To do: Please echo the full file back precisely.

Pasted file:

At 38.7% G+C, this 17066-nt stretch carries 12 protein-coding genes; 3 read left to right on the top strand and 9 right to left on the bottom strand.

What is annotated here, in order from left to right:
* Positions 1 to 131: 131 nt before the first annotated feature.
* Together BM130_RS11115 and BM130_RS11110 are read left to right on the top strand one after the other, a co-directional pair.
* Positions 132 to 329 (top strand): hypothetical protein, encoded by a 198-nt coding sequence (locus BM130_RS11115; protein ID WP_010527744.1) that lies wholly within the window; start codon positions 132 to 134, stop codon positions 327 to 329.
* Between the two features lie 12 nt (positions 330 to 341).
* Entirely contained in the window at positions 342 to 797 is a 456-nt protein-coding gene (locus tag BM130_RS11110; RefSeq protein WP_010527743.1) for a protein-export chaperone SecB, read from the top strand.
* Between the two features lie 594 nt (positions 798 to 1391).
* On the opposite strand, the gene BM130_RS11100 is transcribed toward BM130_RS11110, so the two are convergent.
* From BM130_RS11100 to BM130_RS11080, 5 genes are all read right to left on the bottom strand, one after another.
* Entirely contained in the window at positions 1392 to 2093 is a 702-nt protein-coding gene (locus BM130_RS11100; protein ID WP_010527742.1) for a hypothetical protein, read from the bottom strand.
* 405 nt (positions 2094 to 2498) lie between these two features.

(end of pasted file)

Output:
At 38.7% G+C, this 17066-nt stretch carries 12 protein-coding genes; 3 read left to right on the top strand and 9 right to left on the bottom strand.

What is annotated here, in order from left to right:
* Positions 1 to 131: 131 nt before the first annotated feature.
* Together BM130_RS11115 and BM130_RS11110 are read left to right on the top strand one after the other, a co-directional pair.
* Positions 132 to 329 (top strand): hypothetical protein, encoded by a 198-nt coding sequence (locus BM130_RS11115; protein ID WP_010527744.1) that lies wholly within the window; start codon positions 132 to 134, stop codon positions 327 to 329.
* Between the two features lie 12 nt (positions 330 to 341).
* Entirely contained in the window at positions 342 to 797 is a 456-nt protein-coding gene (locus tag BM130_RS11110; RefSeq protein WP_010527743.1) for a protein-export chaperone SecB, read from the top strand.
* Between the two features lie 594 nt (positions 798 to 1391).
* On the opposite strand, the gene BM130_RS11100 is transcribed toward BM130_RS11110, so the two are convergent.
* From BM130_RS11100 to BM130_RS11080, 5 genes are all read right to left on the bottom strand, one after another.
* Entirely contained in the window at positions 1392 to 2093 is a 702-nt protein-coding gene (locus BM130_RS11100; protein ID WP_010527742.1) for a hypothetical protein, read from the bottom strand.
* 405 nt (positions 2094 to 2498) lie between these two features.